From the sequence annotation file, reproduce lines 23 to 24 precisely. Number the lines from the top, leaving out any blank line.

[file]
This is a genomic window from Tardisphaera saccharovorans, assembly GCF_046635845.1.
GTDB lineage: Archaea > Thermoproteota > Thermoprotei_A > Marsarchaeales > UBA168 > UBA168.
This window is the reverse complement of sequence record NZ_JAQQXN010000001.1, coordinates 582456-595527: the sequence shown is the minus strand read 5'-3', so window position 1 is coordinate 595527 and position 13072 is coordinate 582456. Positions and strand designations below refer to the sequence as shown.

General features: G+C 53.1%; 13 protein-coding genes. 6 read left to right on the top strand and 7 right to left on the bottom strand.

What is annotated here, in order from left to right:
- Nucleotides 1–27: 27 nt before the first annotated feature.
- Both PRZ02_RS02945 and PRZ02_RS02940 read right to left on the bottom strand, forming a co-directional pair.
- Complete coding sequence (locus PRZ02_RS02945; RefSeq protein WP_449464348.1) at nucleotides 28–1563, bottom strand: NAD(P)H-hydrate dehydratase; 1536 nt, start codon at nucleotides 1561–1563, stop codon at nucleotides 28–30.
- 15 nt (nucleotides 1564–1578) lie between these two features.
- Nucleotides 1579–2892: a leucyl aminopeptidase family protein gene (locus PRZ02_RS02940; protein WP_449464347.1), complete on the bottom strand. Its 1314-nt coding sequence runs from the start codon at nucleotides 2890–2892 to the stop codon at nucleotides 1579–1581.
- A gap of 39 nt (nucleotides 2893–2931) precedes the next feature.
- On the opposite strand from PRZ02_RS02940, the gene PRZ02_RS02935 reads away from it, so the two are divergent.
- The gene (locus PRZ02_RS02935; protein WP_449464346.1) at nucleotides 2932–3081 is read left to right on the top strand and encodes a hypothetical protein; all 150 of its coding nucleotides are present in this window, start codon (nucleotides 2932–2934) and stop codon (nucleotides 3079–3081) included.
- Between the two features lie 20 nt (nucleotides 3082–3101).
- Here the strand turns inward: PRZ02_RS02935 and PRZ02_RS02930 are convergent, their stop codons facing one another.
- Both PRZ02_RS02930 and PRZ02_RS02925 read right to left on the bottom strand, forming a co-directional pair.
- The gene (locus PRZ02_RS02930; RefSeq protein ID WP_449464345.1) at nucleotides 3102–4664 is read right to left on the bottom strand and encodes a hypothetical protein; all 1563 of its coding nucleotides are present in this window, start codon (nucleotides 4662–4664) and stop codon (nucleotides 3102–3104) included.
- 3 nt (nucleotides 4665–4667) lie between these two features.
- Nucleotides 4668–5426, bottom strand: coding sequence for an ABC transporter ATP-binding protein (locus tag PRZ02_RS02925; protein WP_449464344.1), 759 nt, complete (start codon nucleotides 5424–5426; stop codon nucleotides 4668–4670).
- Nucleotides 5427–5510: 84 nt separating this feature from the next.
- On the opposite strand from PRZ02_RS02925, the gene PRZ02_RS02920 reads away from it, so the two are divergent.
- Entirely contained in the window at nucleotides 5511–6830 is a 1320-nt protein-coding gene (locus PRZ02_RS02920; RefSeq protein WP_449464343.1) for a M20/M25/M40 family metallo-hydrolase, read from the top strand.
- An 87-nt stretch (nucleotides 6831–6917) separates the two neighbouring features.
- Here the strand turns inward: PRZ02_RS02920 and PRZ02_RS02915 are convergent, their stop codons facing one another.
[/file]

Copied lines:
- An 87-nt stretch (nucleotides 6831–6917) separates the two neighbouring features.
- Here the strand turns inward: PRZ02_RS02920 and PRZ02_RS02915 are convergent, their stop codons facing one another.